Ryan Uytdewilligen invites your feedback to his bi-weekly column. Ryan is a reporter with the Langley Advance Times. (Advance Times files)

Ryan Uytdewilligen invites your feedback to his bi-weekly column. Ryan is a reporter with the Langley Advance Times. (Advance Times files)

Ryan’s Regards: There’ll be peace in the valley

August in Langley sees push for remembrance, denuclearizing, and acceptance

On Aug. 6, 1945, the United States military rushed the first of two world-altering weapons off into the sky, dropping what would be dubbed “Little Boy” over the Japanese city of Hiroshima.

“Fat Man” would follow three days later, deployed on Nagasaki to bring the Second World War to a horrific close.

The loss of life from those two single acts alone can only be grossly estimated, with scientists hazarding a guess between 129,000 to 226,000 casualties.

August 2020 marked 75 years since the two nuclear bombings occurred, as Langley, like many communities all over the world, marked the dim occasion with the ringing of bells and a reflection of those moments and certainly what has transpired between nations and human beings ever since.

This is not ancient history. Direct descendants of victims, as well as survivors, still walk this world. People in our own community may be able to recall the devastation and attest to the birth of the atomic era with first-hand accounts.

As a reporter, I don’t often get time to heavily reflect on the subjects I get to cover, but I did manage to pluck out the thread weaving through some of the stories I’ve done as of late.

I was touched to see a local group carry out moments of remembrance for something that I think most don’t often heavily reflect on either – after all, nuclear bombs and Langley are words that thankfully don’t often co-mingle together in the same sentence.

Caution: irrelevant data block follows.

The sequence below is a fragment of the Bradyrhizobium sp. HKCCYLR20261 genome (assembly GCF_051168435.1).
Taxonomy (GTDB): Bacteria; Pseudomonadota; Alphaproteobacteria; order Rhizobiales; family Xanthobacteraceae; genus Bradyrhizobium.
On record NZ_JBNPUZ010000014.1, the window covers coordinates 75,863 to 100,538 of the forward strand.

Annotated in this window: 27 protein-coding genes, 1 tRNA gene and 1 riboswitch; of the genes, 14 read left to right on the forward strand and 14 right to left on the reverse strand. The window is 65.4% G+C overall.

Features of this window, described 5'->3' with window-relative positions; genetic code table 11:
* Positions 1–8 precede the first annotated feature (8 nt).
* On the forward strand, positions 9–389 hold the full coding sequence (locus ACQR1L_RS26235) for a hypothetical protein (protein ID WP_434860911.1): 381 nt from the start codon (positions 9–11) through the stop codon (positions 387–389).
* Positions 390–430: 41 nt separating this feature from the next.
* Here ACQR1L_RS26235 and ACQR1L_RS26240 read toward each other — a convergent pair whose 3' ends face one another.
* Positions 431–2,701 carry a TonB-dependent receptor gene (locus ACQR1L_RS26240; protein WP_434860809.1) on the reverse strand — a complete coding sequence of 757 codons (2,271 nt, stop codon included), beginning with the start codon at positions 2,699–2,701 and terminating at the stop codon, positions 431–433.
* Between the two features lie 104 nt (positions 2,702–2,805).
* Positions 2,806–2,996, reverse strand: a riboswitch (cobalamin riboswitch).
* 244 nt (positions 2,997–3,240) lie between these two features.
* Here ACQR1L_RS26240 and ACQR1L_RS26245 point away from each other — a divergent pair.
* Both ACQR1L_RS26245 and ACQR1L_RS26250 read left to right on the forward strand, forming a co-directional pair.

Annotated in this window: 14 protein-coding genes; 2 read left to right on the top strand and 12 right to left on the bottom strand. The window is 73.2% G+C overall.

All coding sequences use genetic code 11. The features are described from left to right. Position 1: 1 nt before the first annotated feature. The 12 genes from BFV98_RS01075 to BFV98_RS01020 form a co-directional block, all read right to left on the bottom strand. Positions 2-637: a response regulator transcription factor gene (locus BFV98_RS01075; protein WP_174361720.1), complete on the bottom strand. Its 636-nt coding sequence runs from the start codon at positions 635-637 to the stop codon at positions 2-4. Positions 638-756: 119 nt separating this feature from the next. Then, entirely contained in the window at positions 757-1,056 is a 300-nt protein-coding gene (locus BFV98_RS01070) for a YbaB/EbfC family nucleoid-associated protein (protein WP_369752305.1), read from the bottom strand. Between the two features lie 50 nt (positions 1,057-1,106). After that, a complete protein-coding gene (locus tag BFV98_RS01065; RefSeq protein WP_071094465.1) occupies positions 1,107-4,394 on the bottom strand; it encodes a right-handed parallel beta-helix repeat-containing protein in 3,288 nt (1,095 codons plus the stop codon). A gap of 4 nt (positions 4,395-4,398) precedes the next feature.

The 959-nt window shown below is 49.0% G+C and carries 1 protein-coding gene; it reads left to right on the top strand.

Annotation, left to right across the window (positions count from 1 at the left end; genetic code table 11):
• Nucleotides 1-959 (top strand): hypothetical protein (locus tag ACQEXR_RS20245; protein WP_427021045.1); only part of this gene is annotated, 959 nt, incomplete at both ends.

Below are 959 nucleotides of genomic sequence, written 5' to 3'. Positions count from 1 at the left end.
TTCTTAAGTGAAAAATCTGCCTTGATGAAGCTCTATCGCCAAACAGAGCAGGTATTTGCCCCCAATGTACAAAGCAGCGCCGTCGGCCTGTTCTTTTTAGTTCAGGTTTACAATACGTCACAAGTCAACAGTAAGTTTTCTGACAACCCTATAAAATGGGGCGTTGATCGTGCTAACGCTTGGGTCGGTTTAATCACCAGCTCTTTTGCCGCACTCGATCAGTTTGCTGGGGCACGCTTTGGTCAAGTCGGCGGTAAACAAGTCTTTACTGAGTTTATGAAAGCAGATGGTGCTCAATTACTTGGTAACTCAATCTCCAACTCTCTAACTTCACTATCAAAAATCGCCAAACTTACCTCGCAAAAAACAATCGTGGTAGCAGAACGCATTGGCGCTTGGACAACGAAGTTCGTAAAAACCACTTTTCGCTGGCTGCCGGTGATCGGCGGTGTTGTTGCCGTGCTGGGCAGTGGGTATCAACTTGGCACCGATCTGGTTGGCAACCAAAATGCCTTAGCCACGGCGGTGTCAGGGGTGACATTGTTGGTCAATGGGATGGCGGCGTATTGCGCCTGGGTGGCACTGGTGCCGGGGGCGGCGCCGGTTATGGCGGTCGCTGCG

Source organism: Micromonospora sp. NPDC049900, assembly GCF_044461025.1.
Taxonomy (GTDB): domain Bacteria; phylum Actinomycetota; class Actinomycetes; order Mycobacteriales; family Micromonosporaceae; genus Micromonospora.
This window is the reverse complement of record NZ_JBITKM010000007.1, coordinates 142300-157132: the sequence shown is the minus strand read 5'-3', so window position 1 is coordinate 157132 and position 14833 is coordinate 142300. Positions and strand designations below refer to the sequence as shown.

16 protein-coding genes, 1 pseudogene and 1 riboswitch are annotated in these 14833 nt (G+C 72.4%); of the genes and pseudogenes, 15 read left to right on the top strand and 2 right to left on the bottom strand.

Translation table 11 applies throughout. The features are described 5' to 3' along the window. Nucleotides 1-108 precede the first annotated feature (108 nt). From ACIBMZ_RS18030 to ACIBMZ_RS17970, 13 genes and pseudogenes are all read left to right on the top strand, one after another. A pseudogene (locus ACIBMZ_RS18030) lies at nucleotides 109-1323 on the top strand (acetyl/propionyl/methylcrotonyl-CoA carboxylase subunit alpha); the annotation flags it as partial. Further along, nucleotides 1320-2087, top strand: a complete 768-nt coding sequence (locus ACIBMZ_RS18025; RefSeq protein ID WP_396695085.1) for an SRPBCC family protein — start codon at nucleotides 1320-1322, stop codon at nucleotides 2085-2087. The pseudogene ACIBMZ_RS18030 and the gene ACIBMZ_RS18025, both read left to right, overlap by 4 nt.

But it is important to remember. In those 75 years since, most seen to become complacent about the facts that such deadly weapons exist in this world.

The hokey black and white memories of the duck and cover method, fallout shelters, and cheesy nuclear sci-fi stories now elicit the same reactions as cave drawings.

Recent protests from a local group arguing “medicine not missiles,” tell a different tale; demands that the federal government cancel its costly campaign for the procurement of 88 advanced fighter jets show an appetite for peace.

They fear the same results as what was experienced in Japan and urge the public to never let the realities of nuclear warfare become more than just an un-alarming norm.

READ MORE: Ryan’s Regards: Library re-opening provides COVID-blues cure

At the same time, we saw what was Langley’s first official pride event, albeit online, but still celebrated in the public eye.

We’ve seen local concerns and dialogue happening on conversion therapy bans.

We’ve seen an outpouring of donations from neighbours – and complete strangers – after residents have found themselves displaced from apartment fires.

I’ve covered recent stories on people trying to extend a hand in overdose aid and COVID-19 fundraisers that don’t fade away, even half-a-year deep into the pandemic.

When I stop to think how horrific and unthinkable Hiroshima and Nagasaki and the entire Second World War must have been and how gloomy the future looks in times or viruses and such overwhelming poverty and anger across the world – I can at least see that there is a call for peace.

Sometimes it may be difficult to see amidst the coronavirus fog and the brick-like social media wall, but the overarching theme in so many actions is that people want the best for each other.

Peace, it would seem –even when it comes to atomic bombs – starts at home through our own actions and memories.